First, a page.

Today is Veterans Day.
We celebrate November 11 because — 102 years ago today — World War I ended. The armistice took effect at 11 a.m., on 11/11.
Twelve years later — on November 11, 1930 — we dedicated our doughboy statue.
That was 5 years after the town voted to erect a monument to soldiers in “The Great War.” According to Woody Klein’s history of Westport, the commission was offered to Laura Gardin Fraser.
Yet her design — showing a bronze relief figure of Victory — did not meet the committee’s approval.
Three years later the Veterans of Foreign War and American Legion raised $10,000. They commissioned J. Clinton Shepherd, an illustrator, sculptor — and pilot — to memorialize a soldier from “the war to end all wars.”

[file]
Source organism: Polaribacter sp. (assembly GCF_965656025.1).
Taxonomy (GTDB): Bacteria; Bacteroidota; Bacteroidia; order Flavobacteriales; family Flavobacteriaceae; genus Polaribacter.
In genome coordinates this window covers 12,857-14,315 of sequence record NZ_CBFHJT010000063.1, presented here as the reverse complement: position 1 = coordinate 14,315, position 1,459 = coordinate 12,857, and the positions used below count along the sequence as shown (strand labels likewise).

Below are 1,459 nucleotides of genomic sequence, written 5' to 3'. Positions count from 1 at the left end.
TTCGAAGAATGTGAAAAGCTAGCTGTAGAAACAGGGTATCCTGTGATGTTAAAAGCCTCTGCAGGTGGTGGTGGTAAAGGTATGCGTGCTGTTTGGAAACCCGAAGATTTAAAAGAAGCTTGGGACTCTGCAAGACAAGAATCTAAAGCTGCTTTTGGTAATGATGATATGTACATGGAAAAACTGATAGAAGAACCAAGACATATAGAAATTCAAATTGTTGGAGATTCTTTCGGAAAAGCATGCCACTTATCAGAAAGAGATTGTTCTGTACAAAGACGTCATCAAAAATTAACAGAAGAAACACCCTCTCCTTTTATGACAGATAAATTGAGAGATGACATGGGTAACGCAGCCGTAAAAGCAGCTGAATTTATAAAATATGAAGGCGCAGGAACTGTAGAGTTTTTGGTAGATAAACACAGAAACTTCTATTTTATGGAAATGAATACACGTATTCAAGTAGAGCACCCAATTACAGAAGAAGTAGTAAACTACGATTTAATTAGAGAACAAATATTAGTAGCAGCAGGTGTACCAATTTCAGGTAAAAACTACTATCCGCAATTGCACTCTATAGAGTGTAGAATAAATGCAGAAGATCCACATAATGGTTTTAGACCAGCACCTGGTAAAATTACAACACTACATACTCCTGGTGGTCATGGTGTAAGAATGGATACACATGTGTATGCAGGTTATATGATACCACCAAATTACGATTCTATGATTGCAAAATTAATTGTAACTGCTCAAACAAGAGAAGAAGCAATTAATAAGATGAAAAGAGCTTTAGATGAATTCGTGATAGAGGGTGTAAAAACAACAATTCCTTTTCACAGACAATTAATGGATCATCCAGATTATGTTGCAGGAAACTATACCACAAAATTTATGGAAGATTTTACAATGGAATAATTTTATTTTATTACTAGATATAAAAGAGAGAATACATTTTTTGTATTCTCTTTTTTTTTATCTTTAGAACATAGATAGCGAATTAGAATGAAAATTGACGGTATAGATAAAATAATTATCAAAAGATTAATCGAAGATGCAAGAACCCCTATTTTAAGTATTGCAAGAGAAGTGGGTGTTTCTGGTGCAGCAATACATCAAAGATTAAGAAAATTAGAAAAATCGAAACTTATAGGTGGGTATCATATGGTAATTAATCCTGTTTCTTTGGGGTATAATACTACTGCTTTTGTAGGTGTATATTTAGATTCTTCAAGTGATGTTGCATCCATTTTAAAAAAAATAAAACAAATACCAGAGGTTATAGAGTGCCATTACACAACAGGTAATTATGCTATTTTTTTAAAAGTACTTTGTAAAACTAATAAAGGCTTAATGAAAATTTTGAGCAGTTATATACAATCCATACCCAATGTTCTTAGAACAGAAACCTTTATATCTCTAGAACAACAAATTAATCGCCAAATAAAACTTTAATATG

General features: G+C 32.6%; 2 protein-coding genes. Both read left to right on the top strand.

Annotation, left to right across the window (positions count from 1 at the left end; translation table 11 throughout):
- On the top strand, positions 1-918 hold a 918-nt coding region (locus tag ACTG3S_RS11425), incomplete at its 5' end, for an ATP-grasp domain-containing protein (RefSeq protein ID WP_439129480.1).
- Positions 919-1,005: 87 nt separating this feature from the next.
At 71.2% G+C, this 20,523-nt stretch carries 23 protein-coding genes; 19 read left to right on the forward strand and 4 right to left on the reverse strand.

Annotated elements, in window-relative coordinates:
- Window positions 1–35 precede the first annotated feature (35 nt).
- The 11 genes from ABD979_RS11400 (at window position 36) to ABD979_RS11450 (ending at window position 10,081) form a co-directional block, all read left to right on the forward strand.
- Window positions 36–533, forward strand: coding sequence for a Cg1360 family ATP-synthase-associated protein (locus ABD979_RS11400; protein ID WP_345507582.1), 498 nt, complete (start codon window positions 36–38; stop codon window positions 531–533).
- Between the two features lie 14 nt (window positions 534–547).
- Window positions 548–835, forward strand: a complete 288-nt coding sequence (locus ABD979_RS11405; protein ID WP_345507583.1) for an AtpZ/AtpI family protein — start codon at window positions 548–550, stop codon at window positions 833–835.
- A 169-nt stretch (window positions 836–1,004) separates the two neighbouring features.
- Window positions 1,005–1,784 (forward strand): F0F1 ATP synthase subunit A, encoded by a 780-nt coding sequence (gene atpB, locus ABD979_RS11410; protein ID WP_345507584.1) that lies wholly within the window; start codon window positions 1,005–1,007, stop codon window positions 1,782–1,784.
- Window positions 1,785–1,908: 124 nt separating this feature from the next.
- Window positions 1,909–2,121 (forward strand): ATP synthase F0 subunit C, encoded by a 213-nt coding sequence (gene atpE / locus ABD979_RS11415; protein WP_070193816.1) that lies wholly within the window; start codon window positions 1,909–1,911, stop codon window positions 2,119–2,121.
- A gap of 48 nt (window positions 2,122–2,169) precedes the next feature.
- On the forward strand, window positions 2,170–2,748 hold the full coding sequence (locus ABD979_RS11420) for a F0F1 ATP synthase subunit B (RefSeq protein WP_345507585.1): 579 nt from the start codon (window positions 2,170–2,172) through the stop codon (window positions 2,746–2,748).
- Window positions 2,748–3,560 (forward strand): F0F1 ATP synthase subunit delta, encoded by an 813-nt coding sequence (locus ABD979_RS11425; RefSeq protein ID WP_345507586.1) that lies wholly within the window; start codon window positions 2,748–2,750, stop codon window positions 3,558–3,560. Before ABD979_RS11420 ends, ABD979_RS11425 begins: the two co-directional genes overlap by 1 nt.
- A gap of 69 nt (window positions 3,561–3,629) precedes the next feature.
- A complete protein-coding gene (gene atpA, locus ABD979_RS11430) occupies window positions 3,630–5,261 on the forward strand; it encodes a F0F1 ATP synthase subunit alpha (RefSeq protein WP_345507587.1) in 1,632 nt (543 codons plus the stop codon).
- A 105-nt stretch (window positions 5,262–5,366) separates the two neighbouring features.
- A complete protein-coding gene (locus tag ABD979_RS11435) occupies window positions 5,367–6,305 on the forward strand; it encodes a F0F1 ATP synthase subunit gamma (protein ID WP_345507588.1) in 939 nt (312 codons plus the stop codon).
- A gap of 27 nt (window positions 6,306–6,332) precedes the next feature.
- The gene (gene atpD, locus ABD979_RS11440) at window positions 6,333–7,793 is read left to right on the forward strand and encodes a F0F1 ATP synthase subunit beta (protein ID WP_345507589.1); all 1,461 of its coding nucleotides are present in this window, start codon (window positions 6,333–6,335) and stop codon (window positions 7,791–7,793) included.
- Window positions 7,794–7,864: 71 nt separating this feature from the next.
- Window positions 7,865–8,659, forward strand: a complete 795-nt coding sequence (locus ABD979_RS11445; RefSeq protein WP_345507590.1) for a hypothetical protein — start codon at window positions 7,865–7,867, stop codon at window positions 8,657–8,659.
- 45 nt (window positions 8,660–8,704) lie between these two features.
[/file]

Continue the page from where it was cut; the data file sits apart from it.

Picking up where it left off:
Six months after Westport’s first-ever Memorial Day parade, the Doughboy was dedicated. But it was not at Veterans Green, across from what is now Town Hall (and was then Bedford Elementary School).
The original site was the grassy median on on the Post Road 2 miles east — across from what is now Shearwater Coffee, near the foot of Long Lots Road.
A crowd of 3,000 turned out for the dedication of the 20-ton statue. Governor John H. Trumbull was there, along with hundreds of veterans, and 7 bands. Children pulled ropes to unveil the statue.
The doughboy was moved to its present location in 1986. A formal re-dedication ceremony was held on Memorial Day 1988.